There has been no research to date exploring whether timber products can provide effective thermal capacitance in residential or commercial construction. This research is exploring the use of unique mass-timber products to provide a new form of thermal performance capacitance
within the built fabric of new and existing homes. The development of mass timber products is a new paradigm in material and building science research in Australia, requiring the accounting for carbon emissions, carbon sequestration, material embodied energy and material thermal properties for this renewable resource. This paper focuses on the results from preliminary building simulation studies encompassing house energy rating simulations and a comparative analysis of embodied energy and carbon storage for a series of house plans in Australia.
The thermal refurbishment of the building stock is one of the most fundamental challenges of sustainable urban development. Particularly the use of natural and local materials gets an increasing relevance, regarding the embodied energy. The focus of this work is the development of systematised solutions for thermal refurbishment with...
Multiple high quality wood waste from a window manufacturer is identified and collected. Eco-sustainable panels, with promising acoustic and thermal insulating performance, were then fabricated. The available wood is of different tree species (pine, oak, and mahogany) and size (pieces of wood, mixed coarse chips, and mixed fine chips). Moreover, scraps of olive tree pruning from local areas were collected for reuse. The aim of the research is to assembly panels (300 × 300 mm2) both with different techniques (hand-made and hot-pressed) and type of adhesive (vinyl and flour glues) and to evaluate their thermal, acoustic, and environmental performance. All the panels present thermal and acoustic performance comparable with the similar ones available in the literature or with commercial solutions. The thermal conductivity varies in the 0.071 to 0.084 W/mK range at an average temperature of 10 °C, depending on the tree species, the assembly technique, and regardless of the type of adhesive used. Oak wood panels are characterized by both better sound absorption (a peak value of 0.9, similar to pine pressed sample with flour glue) and insulation (transmission loss up to 11 dB at 1700 Hz) properties. However, their added value is the low environmental impact assessed through life cycle analysis in compliance with ISO 14040, especially for panels assembled with natural glue.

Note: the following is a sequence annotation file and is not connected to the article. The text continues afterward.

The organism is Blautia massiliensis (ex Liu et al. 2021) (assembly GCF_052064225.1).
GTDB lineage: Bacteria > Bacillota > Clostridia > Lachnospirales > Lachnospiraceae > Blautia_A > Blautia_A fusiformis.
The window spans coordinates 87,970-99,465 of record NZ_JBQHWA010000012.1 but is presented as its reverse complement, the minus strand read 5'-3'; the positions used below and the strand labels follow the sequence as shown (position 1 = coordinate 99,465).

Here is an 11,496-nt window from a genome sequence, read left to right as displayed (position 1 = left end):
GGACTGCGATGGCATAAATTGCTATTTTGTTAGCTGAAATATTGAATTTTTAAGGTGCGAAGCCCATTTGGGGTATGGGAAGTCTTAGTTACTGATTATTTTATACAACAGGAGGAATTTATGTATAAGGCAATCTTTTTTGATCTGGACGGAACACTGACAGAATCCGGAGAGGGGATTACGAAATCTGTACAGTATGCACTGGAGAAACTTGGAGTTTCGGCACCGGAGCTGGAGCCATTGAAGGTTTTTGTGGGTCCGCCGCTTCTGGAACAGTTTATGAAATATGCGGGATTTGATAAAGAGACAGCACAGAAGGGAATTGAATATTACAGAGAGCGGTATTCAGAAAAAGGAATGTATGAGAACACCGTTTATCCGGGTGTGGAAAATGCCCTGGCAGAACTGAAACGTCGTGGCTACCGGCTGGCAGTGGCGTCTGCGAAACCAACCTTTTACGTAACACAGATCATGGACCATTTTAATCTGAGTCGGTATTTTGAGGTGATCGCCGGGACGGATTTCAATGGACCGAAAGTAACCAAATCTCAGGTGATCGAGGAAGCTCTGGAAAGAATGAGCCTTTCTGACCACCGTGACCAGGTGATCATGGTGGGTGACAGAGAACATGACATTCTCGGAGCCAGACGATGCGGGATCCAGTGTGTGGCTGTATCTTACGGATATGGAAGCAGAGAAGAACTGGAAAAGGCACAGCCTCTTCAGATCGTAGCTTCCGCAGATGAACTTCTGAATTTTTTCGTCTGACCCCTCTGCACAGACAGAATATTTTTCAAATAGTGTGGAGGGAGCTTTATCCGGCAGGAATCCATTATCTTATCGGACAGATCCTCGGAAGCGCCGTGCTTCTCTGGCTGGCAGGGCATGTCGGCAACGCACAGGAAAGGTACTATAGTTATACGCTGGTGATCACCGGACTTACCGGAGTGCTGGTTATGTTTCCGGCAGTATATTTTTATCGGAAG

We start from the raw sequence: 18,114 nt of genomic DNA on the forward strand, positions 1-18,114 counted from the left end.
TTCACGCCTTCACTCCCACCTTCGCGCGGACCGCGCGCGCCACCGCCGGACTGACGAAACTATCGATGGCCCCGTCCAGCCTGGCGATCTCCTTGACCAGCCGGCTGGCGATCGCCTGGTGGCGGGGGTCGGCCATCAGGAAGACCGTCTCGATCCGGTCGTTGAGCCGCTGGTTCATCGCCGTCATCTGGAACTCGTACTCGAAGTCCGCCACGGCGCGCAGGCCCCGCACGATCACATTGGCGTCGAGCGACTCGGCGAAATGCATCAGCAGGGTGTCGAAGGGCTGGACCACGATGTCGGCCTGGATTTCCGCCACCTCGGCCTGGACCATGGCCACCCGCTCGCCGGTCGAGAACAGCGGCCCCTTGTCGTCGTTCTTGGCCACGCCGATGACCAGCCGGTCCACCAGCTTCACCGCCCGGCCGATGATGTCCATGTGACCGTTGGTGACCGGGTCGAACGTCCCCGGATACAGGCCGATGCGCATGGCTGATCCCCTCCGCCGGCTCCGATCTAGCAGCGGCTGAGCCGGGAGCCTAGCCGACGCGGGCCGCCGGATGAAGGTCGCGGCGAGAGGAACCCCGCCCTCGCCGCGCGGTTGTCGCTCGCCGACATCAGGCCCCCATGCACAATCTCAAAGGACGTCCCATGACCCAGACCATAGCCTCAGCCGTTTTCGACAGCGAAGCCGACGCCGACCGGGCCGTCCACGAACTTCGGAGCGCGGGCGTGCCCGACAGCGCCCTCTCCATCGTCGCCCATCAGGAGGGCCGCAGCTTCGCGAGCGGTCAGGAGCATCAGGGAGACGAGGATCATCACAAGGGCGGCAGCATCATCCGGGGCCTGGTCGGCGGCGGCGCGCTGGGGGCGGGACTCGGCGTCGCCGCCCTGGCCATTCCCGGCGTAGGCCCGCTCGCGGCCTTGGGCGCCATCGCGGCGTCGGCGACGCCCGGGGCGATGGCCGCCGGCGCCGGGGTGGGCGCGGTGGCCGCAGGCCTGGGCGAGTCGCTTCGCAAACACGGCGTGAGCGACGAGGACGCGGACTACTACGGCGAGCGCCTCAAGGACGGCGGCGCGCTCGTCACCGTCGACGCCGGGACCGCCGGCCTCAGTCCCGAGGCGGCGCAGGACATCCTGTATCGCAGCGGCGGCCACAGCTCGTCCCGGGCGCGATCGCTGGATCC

Building energy regulations have been changing quite quickly across Canada to meet the mandates of governments to reduce energy consumption and greenhouse gas emissions. Canadian model energy codes including the National Building Code of Canada (NBCC)—9.36. Energy Efficiency and the National Energy Code of Canada for Buildings (NECB) have been incrementally raising energy efficiency requirements, moving towards being net-zero energy ready. The Government of British Columbia enacted the Energy Step Code in 2017, so new construction will reach net-zero energy ready by 2032. The Canadian Home Builders Association (CHBA) has recently launched its Net Zero Home Labelling Program, providing two-tiered technical requirements for Net Zero and Net Zero Ready Homes.